No-deal Brexit will block critical data transfers from EU, warns ICO

With no time to reach a data adequacy agreement, the ICO has published guidance for businesses to avoid disruption

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The Information Commissioner's Office (ICO) has issued guidance for UK organisations on how to cope with data transfers being blocked in the event Britain crashes out of the European Union (EU) without a deal.

Despite bringing the General Data Protection Regulation (GDPR) into UK law in the form of the Data Protection Act 2018, leaving the EU without a deal in place means Britain will be, for a time, classed as a third country' until an adequacy agreement can be implemented.

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This means that while some data can be transferred from the UK to European Economic Area (EEA) countries, something supported by the UK government, there will be a stop to all flow of personal information in the opposite direction until a data adequacy agreement comes into force, according to the ICO.

Personal information has been able to flow freely between the UK and EU countries to date because all nations have adhered to the same standards. The EU also allows the free-flow of data between member states and non-EU countries through data adequacy decisions.

But any such arrangements will take time to conclude and cannot logistically be in place by March 2019, the legislative date of withdrawal, unless Article 50 is extended or suspended. This means businesses will need to consider their circumstances and adapt their operations accordingly.

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It could also severely hamper the delivery of public services, including many NHS Trusts and their suppliers, which store data on often-EEA-based AWS servers.

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"The guidance we have produced will help organisations plan ahead and ensure that personal data continues to flow," said Information Commissioner Elizabeth Denham.

"We will be providing further information to the small number of organisations in the UK that rely on approved Binding Corporate Rules for their transfers to explain how they may be affected.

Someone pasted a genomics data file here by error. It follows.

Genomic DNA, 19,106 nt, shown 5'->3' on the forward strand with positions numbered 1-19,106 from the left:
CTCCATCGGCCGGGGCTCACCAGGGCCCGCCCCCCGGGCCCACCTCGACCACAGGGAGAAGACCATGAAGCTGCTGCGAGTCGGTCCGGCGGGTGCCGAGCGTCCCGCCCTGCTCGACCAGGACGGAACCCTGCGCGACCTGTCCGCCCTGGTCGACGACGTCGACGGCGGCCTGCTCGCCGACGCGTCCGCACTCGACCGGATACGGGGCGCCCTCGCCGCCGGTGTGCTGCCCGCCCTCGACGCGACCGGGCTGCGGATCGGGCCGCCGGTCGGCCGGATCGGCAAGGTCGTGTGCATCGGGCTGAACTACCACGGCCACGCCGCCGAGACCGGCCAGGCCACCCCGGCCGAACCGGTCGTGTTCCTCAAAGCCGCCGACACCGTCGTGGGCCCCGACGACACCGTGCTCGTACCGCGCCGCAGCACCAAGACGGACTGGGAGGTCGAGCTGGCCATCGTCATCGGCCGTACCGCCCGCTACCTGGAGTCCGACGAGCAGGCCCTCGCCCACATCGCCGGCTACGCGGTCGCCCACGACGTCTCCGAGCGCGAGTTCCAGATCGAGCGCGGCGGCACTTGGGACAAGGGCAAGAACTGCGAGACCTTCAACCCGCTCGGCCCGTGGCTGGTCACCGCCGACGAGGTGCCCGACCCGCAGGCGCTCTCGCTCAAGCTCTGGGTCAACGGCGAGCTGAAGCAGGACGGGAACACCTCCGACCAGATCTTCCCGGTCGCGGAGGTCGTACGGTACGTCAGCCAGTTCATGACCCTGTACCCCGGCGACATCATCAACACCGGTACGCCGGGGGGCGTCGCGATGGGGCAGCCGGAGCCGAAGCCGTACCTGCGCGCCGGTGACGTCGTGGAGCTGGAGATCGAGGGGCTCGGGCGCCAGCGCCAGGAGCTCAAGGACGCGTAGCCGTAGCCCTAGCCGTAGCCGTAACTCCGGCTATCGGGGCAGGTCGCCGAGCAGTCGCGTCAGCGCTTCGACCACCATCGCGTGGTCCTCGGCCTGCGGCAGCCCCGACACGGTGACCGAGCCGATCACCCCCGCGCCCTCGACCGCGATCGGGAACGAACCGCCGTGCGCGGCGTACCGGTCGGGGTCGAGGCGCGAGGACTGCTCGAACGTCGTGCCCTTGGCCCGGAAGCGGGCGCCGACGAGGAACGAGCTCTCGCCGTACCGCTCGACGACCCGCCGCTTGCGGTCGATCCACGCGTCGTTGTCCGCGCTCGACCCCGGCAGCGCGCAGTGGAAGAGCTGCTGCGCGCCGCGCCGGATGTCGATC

"We will continue to help all organisations understand how any future changes in data protection regulation will affect you and the measures you need to put in place."

Minimising disruption post-Brexit

The broader guidance includes a set of frequently asked questions (FAQs) regarding the various information and data regulations with which businesses have had to comply, as well as a six-step checklist for organisations to follow.

The FAQs highlight such queries as what will the UK data protection law be if we leave without a deal?', and Will the GDPR still apply if we leave the EU without a deal?'

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The ICO's six-step checklist, meanwhile, highlights a range of measures organisations will need to implement to ensure minimal disruption beyond March.

These include continual GDPR compliance, assessing transfers to and fro the UK, reviewing the organisational structure if operating across Europe, reviewing privacy information and documentation, as well as raising the level of awareness among senior staff.

One key measure that businesses can implement are Standard Contractual Clauses between themselves and EU-based organisations. The ICO has also produced an interactive walkthrough mainly targeting SMBs to determine whether this is a suitable measure for them to implement.

The walkthrough includes help with completing the essential clauses of these contracts and also minimises the costs of putting these into place. The ICO is also aiming to incorporate an online tool that can automatically generate these contracts.

Prospects of 'no deal' are rising

The guidance has been issued amid political uncertainty surrounding the draft Withdrawal Agreement, with a host of voices both domestically and in Europe warning the prospects of no deal' are rising.

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The likelihood of the Theresa May's agreement securing enough support by MPs is low, with the Prime Minister repeatedly claiming the only other two options on the table if her deal is rejected are no deal' and no Brexit'.

The guidance sets out a number of key examples of organisations that may be affected by the change in circumstance.

No-deal withdrawal wouldn't impact, for instance, a hotel in Cornwall that takes bookings from individuals across Europe that provide their personal details including names, and contact details, and sends personal data back to them.

The international transfers' aspect of no-deal withdrawal could affect the business if it uses a cloud IT service which stores or processes the data anywhere outside of the UK; for example an AWS server in the Netherlands.

Restricted transfers can, however, continue if this is covered by an adequacy decision made by the UK government.

The UK government also intends to recognise previous EU adequacy decision made by the European Commission prior to the exit date. These will allow restricted transfers to continue for those organisations whose data activities have already been covered by an adequacy decision.

The only exception, the ICO says, regards the EU/US Privacy Shield, which the UK will not be a part of without a deal, as it is a specific EU/US arrangement.

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